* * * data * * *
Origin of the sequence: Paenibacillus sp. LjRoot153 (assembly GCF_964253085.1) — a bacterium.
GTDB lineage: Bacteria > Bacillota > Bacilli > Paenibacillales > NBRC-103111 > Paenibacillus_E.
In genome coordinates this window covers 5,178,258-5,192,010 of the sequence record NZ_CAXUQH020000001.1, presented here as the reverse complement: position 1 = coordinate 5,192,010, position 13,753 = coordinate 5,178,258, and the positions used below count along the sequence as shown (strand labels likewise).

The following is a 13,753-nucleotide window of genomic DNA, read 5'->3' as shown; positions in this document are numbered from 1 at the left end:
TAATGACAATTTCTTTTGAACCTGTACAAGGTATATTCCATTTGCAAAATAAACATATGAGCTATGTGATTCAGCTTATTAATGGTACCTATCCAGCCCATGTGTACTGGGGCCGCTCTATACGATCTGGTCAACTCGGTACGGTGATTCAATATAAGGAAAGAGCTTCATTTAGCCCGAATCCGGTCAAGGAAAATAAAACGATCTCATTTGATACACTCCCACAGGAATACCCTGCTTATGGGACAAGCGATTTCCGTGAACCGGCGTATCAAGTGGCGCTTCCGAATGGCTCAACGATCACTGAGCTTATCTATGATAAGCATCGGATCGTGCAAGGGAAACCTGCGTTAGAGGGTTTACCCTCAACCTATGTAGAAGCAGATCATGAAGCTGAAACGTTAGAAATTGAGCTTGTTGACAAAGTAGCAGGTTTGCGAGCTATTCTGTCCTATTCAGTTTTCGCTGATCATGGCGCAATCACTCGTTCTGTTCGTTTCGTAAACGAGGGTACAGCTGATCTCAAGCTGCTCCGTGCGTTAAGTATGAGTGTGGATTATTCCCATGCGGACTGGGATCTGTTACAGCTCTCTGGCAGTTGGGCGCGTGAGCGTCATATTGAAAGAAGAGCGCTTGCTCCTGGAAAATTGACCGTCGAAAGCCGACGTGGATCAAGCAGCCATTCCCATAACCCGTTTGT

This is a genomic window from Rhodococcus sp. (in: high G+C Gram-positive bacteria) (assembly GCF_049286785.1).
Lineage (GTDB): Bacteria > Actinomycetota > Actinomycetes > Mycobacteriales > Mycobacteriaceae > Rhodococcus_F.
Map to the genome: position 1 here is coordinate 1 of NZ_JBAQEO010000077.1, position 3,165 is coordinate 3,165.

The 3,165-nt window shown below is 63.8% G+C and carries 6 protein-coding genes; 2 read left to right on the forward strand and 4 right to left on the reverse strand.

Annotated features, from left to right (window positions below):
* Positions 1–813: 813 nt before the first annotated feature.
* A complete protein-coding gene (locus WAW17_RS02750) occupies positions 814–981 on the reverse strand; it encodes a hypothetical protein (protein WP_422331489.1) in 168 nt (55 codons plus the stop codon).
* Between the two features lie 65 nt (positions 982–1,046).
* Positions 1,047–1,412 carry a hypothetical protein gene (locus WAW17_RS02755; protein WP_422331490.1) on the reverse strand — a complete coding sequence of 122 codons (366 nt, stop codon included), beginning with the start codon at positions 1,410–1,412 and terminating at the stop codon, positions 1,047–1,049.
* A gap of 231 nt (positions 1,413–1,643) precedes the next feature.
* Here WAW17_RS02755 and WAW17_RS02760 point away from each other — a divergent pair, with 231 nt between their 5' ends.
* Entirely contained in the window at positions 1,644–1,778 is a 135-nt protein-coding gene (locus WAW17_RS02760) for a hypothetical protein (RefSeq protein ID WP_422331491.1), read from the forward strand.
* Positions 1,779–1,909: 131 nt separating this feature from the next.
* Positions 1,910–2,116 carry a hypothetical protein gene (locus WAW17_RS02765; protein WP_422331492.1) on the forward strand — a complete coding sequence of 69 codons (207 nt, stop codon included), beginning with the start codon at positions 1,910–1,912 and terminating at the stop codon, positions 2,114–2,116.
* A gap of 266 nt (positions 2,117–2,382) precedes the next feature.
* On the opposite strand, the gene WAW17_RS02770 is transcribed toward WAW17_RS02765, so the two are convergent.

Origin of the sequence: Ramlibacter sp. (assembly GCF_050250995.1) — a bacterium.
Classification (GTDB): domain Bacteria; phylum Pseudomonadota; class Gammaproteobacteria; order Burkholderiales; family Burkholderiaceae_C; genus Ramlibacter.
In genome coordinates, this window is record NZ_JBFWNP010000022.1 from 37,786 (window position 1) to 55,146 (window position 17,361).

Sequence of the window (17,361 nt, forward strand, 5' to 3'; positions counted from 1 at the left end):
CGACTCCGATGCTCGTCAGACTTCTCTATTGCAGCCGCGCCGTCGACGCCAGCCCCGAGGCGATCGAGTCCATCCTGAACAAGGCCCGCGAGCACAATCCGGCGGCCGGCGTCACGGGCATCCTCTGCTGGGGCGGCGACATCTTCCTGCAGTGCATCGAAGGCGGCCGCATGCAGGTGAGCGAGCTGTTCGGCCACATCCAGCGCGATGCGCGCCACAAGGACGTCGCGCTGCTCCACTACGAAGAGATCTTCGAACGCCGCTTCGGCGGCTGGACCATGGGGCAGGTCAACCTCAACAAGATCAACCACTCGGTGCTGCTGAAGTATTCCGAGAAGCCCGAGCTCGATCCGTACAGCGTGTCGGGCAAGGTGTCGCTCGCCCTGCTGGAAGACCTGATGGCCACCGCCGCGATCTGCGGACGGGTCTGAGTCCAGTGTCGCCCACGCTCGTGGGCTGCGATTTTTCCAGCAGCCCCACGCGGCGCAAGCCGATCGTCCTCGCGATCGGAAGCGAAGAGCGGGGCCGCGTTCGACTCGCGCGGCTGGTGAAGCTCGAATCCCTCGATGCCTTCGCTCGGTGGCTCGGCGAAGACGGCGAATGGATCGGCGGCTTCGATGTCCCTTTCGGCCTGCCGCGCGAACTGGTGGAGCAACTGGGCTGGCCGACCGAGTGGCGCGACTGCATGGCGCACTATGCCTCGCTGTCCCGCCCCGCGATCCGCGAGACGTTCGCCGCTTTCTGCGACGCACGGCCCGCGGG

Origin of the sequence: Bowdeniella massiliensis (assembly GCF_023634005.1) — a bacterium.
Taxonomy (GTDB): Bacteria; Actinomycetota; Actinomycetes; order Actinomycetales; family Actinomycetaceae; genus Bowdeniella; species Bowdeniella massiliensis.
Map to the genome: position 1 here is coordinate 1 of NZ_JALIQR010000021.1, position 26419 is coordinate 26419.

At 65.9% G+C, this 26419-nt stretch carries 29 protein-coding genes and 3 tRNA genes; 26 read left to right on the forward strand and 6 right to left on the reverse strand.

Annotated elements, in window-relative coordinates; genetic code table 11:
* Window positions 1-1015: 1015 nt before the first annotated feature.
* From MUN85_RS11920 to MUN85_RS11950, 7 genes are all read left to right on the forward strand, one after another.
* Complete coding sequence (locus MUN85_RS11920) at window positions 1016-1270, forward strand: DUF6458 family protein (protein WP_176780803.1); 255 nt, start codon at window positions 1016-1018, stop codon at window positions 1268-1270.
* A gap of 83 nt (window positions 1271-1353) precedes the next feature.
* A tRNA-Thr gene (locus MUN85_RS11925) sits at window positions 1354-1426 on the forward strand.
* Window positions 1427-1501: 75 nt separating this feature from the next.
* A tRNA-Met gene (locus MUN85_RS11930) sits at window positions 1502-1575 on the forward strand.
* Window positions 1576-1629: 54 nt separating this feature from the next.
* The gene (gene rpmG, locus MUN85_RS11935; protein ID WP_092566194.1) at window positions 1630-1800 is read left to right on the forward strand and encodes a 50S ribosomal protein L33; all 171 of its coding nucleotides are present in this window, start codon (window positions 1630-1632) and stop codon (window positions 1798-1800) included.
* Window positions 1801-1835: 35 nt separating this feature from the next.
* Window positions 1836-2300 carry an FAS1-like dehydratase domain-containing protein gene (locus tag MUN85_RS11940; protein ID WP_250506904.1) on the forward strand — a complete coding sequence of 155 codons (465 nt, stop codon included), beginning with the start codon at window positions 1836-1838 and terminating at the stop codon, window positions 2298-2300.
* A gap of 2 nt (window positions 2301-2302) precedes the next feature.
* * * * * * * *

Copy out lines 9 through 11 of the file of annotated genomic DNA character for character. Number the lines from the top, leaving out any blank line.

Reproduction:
The 3,165-nt window shown below is 63.8% G+C and carries 6 protein-coding genes; 2 read left to right on the forward strand and 4 right to left on the reverse strand.

Annotated features, from left to right (window positions below):
* Positions 1–813: 813 nt before the first annotated feature.